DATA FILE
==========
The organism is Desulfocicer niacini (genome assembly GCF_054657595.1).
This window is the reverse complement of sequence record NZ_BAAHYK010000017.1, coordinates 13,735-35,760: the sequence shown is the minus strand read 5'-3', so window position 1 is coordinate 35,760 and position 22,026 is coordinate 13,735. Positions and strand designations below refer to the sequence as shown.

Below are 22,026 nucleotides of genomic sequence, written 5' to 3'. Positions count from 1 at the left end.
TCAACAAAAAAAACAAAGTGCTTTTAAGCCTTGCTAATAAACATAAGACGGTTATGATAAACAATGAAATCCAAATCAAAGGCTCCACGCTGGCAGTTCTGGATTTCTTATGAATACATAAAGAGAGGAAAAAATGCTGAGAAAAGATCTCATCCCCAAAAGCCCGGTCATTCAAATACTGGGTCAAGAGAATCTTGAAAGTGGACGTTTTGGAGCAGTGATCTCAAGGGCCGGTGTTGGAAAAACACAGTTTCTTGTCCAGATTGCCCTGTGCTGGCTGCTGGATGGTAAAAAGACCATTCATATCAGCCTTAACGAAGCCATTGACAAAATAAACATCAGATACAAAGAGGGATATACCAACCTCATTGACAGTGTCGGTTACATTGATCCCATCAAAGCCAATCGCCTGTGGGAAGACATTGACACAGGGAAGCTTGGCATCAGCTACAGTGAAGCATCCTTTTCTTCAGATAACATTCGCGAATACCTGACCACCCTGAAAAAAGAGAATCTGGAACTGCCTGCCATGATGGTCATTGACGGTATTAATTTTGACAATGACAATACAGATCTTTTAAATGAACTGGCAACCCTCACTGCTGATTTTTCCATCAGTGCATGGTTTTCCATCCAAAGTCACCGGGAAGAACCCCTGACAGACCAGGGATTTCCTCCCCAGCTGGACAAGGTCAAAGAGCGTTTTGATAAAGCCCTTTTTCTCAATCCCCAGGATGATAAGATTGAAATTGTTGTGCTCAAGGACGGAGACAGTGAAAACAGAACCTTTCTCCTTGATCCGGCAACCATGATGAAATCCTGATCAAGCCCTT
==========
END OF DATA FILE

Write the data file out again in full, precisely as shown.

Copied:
The organism is Desulfocicer niacini (genome assembly GCF_054657595.1).
This window is the reverse complement of sequence record NZ_BAAHYK010000017.1, coordinates 13,735-35,760: the sequence shown is the minus strand read 5'-3', so window position 1 is coordinate 35,760 and position 22,026 is coordinate 13,735. Positions and strand designations below refer to the sequence as shown.

Below are 22,026 nucleotides of genomic sequence, written 5' to 3'. Positions count from 1 at the left end.
TCAACAAAAAAAACAAAGTGCTTTTAAGCCTTGCTAATAAACATAAGACGGTTATGATAAACAATGAAATCCAAATCAAAGGCTCCACGCTGGCAGTTCTGGATTTCTTATGAATACATAAAGAGAGGAAAAAATGCTGAGAAAAGATCTCATCCCCAAAAGCCCGGTCATTCAAATACTGGGTCAAGAGAATCTTGAAAGTGGACGTTTTGGAGCAGTGATCTCAAGGGCCGGTGTTGGAAAAACACAGTTTCTTGTCCAGATTGCCCTGTGCTGGCTGCTGGATGGTAAAAAGACCATTCATATCAGCCTTAACGAAGCCATTGACAAAATAAACATCAGATACAAAGAGGGATATACCAACCTCATTGACAGTGTCGGTTACATTGATCCCATCAAAGCCAATCGCCTGTGGGAAGACATTGACACAGGGAAGCTTGGCATCAGCTACAGTGAAGCATCCTTTTCTTCAGATAACATTCGCGAATACCTGACCACCCTGAAAAAAGAGAATCTGGAACTGCCTGCCATGATGGTCATTGACGGTATTAATTTTGACAATGACAATACAGATCTTTTAAATGAACTGGCAACCCTCACTGCTGATTTTTCCATCAGTGCATGGTTTTCCATCCAAAGTCACCGGGAAGAACCCCTGACAGACCAGGGATTTCCTCCCCAGCTGGACAAGGTCAAAGAGCGTTTTGATAAAGCCCTTTTTCTCAATCCCCAGGATGATAAGATTGAAATTGTTGTGCTCAAGGACGGAGACAGTGAAAACAGAACCTTTCTCCTTGATCCGGCAACCATGATGAAATCCTGATCAAGCCCTT